Thousands of students in England will sit on-screen tests this year in a major pilot run by AQA, the country’s largest exam board, marking a big step towards online exams.
A second exam board, which is already running on-screen GCSE trials, has now said it is preparing to make high-stakes exams available on screen by 2025.
Under the AQA trial, up to 2,500 secondary school students from between 60 and 100 schools will trial online GCSE exams early this year. They will also take part in adaptive assessments where the difficulty adjusts as students move through the test.
The trials, reported to cost hundreds of thousands of pounds, will provide evidence on how on-screen tests could work in future.
Colin Hughes, AQA’s chief executive, said a move to digital assessment was “only a matter of time”, with the pandemic highlighting the need for “resilience in the system”.
His comments echo Ofqual chief regulator Jo Saxton, who told Schools Week last year it was “not a question of if, it’s where might we involve it more, and when” on using technology in exams. The government appears to be supportive of the trials
Speaking to the BBC’s World at One, Hughes said barriers include a school’s location, the equipment they have and connectivity – all issues thrown up during the pandemic.
A report by Ofqual in 2020 found that large-scale standardised tests could not be moved online in the “immediate future”. The review found inconsistencies in school IT provision and unreliable internet connections.
The AQA trial will use a range of school sizes and types and their IT infrastructure will be selected.
Up to 1,500 students will complete the GCSE part of the pilot, with 45-minute tests in English, maths and two in science.
AQA wants to keep the “assessment burden low” for students. It will conduct a full programme of research to understand schools’ experiences.
AQA wants ‘pragmatic hard evidence’
Hughes said the trial costs were within six figures as it “wants real pragmatic hard evidence rather than speculative discussion” about online assessment.
He added that teachers and students have learnt “a huge amount” about online learning during the pandemic. Digital assessment can “enable improved fairness, along with richer data on learning and achievement, and potentially faster accurate marking”, Hughes added.
Exam board OCR, owned by Cambridge Assessment, is running trials of a “digital mocks service” of GCSE and AS assessments taken entirely on-screen in nine countries for three subjects, including computer science and history.
It is also preparing to make high-stakes exams available on-screen by 2025. A nine-month trial of “digital progression tests” in 16 countries, involving 1,500 students and 120 teachers, has just been completed.
Some of its Cambridge Technical qualifications have been available to sit on-screen since 2017.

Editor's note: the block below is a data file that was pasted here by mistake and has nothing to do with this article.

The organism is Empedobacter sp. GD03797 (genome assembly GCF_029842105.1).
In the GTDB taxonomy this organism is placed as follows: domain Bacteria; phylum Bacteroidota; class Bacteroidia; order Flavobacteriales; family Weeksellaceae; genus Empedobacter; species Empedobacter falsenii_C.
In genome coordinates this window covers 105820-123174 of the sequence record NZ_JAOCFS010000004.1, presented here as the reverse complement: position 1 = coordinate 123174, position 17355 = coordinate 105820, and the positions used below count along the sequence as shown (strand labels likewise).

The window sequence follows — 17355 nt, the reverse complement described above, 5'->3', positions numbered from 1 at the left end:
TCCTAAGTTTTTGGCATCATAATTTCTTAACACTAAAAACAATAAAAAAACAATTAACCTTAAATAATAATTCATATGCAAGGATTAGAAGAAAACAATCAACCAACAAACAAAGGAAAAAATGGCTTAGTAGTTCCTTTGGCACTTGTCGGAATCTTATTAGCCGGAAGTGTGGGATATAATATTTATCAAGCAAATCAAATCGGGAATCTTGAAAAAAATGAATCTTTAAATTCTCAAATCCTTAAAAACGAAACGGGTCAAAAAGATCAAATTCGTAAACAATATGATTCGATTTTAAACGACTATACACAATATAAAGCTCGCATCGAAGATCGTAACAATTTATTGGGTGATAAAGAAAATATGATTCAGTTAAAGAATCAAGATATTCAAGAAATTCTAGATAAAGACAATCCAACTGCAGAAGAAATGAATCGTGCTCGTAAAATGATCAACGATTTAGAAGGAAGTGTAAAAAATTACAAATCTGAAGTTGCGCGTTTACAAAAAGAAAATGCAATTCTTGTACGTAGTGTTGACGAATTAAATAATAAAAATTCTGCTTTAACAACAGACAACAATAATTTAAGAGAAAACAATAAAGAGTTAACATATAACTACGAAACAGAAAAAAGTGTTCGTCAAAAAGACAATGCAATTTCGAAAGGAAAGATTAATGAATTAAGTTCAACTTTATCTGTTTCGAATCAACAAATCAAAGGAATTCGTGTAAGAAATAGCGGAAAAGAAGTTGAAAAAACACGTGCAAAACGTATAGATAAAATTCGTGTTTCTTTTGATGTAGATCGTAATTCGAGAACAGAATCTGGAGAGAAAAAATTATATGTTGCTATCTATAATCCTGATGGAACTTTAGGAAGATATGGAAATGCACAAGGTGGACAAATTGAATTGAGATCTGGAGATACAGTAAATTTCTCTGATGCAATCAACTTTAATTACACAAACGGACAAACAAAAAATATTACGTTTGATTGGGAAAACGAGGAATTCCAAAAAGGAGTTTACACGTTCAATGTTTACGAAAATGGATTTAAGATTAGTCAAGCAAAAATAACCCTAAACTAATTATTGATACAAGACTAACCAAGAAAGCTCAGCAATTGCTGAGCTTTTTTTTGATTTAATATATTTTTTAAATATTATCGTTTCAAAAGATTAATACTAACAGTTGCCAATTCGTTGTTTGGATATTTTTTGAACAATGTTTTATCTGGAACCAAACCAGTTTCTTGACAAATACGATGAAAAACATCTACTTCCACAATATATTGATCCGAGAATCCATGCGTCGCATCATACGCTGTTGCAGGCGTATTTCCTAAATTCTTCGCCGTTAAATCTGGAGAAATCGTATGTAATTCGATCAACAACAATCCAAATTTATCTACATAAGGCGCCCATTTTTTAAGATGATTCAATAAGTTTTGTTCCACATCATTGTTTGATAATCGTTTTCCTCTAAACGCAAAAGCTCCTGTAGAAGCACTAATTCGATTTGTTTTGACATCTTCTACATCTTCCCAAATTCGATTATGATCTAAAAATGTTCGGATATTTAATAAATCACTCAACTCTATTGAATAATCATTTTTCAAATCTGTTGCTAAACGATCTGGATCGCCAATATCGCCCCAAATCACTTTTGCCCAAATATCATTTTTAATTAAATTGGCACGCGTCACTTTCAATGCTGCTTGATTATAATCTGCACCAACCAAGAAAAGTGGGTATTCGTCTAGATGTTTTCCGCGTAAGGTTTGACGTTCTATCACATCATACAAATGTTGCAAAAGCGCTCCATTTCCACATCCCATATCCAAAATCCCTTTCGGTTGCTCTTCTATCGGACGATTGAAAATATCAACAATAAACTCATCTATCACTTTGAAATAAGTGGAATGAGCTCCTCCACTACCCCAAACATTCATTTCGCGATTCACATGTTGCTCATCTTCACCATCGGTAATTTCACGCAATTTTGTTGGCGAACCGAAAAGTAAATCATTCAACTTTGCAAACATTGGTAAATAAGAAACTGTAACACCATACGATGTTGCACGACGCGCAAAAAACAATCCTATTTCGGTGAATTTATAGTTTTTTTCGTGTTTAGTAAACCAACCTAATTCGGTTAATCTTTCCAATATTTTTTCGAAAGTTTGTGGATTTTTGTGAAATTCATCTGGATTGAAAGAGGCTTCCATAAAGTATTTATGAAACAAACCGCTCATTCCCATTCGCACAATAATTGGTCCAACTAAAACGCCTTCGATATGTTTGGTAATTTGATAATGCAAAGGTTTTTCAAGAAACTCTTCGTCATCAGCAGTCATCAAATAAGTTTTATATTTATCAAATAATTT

But a spokesperson said that running a digital GCSE maths exam nationwide “raised important issues of equality and requires wider system change”.
The AQA trial will also include adaptive “smart” assessments, for key stage three and GCSE students.
The Times reported that sophisticated software allows questions to adjust in difficulty according to the performance of the candidate as the exam progresses, possibly removing the need for foundation and higher papers at GCSE.
‘Many factors need to be thoroughly considered’
Hughes said: “It’s not highfalutin technology, it’s available today. It has this enormous virtue that pupils can move through their own test in their own way and genuinely demonstrate what they can achieve in the time available.”
But a spokesperson for exams regulator Ofqual said: “There are many factors that need to be thoroughly considered and tested to protect the interests of students. So these changes clearly won’t, and shouldn’t, happen overnight.”
They will play a “central role” in making sure the use of technology for qualifications is “done properly and regulated appropriately”, the spokesperson added.
In a letter to the Times, Neil Roskilly, vice president and ex-CEO of the Independent Schools Association, said that “faith in computer technology can undermine confidence in pupils’ results”. A recent example was the 2020 exams fiasco.
Education secretary Nadhim Zahawi said technology can be a “force for good in education”. He wants to “keep pushing at those doors to see where we can go further”.
Pearson Edexcel already offers a GCSE computer science exam online, as well as BTEC functional skills. A spokesperson said it will “continue to invest” in onscreen assessment.
Geoff Barton, general secretary of school leaders’ union ASCL, said that technology could “have a big impact on the fairness of exams for students by making them more personalised and intelligent”.